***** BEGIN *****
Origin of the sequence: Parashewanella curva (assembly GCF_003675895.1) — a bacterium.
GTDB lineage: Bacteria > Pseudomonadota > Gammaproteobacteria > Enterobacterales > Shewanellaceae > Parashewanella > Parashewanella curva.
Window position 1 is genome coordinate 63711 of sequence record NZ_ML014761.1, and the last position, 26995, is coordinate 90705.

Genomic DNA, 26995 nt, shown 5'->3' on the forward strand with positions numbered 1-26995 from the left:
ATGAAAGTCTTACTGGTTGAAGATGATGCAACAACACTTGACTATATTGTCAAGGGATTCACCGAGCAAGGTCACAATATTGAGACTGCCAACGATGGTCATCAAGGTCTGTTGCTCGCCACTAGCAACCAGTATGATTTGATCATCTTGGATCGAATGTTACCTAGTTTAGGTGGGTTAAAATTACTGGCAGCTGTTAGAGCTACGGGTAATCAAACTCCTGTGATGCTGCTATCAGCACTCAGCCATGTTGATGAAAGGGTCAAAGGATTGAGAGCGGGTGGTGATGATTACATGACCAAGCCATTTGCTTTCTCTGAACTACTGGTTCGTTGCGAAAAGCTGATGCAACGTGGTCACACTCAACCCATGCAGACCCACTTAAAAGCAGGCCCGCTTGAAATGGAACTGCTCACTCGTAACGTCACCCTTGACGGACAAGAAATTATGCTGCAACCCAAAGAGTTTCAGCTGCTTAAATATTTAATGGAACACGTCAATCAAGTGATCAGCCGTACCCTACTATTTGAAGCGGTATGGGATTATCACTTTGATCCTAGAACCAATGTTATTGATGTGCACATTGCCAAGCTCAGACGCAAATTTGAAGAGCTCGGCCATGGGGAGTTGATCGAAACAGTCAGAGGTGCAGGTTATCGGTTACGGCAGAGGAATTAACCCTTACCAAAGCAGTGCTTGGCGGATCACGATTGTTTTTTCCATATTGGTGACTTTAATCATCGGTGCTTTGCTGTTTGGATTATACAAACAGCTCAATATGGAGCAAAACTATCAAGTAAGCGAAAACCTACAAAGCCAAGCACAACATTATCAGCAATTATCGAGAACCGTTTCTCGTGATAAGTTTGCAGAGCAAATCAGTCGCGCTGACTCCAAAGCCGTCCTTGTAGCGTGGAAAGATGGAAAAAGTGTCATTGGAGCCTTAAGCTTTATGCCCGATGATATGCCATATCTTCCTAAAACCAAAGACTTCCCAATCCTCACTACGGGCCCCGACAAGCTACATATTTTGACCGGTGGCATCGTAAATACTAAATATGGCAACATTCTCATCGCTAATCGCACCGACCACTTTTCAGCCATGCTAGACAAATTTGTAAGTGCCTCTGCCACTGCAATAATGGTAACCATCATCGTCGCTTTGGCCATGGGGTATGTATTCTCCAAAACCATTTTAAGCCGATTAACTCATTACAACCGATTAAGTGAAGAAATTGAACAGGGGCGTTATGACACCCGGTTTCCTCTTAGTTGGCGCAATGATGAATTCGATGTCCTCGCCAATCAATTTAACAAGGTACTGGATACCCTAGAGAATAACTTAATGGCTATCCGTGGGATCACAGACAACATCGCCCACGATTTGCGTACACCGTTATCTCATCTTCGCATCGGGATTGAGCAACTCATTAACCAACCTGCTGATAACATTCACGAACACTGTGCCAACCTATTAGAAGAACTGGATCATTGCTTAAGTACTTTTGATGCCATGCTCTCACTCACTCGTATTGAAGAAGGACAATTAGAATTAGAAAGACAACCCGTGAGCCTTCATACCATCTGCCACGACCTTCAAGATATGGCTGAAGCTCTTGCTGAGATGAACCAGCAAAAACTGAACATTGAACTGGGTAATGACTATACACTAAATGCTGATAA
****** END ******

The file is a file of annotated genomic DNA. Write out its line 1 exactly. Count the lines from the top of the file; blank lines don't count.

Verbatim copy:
Origin of the sequence: Parashewanella curva (assembly GCF_003675895.1) — a bacterium.